By 2020, mobile voice services sold as part of fourth generation Long Term Evolution services will generate about $100 billion in revenue, according to Juniper Research estimates. By that time, over the top voice services on 4G networks will generate about $10 billion, up from about $2 billion at present.
Most of that revenue--about $4.4 billion--will be earned in China and northeast Asia.
If those projections prove correct, we can reasonably conclude that mobile operator efforts to enter the OTT voice arena have been modest successes at best. By about 2018, mobile revenue globally will be about $816 billion, according to Spirent.
Carrier voice still will represent about 48 percent of total revenue at that point, or about $392 billion. OTT VoIP revenues globally might be about $25 billion by 2018, according to Spirent.
The larger trend is simply the diminution of voice revenues, down 30 percent to 50 percent in Western European markets since about 2010, for example. In fact, Juniper Research says, voice revenues peaked in 2005 in Japan, and by 2008 in most developed countries.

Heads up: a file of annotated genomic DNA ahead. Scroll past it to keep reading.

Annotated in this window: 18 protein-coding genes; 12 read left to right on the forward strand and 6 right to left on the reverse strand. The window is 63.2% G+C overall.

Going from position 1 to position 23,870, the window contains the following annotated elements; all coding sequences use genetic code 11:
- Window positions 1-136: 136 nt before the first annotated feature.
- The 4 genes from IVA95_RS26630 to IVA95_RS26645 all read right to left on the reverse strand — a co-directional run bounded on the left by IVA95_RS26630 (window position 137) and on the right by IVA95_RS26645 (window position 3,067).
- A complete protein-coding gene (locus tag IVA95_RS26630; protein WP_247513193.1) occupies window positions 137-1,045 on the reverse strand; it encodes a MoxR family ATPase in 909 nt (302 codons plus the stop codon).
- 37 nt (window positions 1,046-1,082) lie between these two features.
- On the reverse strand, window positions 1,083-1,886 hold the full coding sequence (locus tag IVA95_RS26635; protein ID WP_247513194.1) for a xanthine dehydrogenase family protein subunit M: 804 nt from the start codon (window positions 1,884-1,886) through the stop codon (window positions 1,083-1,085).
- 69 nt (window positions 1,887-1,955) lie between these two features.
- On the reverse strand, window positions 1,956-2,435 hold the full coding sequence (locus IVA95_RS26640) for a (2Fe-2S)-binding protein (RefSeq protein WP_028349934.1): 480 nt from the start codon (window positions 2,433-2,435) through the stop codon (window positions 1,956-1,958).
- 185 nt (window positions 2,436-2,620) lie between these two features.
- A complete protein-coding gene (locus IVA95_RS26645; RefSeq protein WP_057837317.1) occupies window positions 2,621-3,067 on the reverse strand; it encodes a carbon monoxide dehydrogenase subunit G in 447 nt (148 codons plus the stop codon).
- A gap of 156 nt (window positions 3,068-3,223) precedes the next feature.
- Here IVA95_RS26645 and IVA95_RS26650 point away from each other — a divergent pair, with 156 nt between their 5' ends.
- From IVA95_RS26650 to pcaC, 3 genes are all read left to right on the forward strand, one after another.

In many cases mobile carrier call volumes actually have grown, however, as traffic shifts off the fixed network to mobile and as competitive pressures force mobile operators to provide bigger voice usage allowances.
Most mobile VoIP services now are offered as a free or low cost service, only a small minority of OTT players had generated a significant revenues from the service.
The more successful service providers have indirect revenue models.
The point is that, so far, few service or app providers have been largely unable to create a significant mobile VoIP revenue stream, and most of the successes rely on indirect monetization.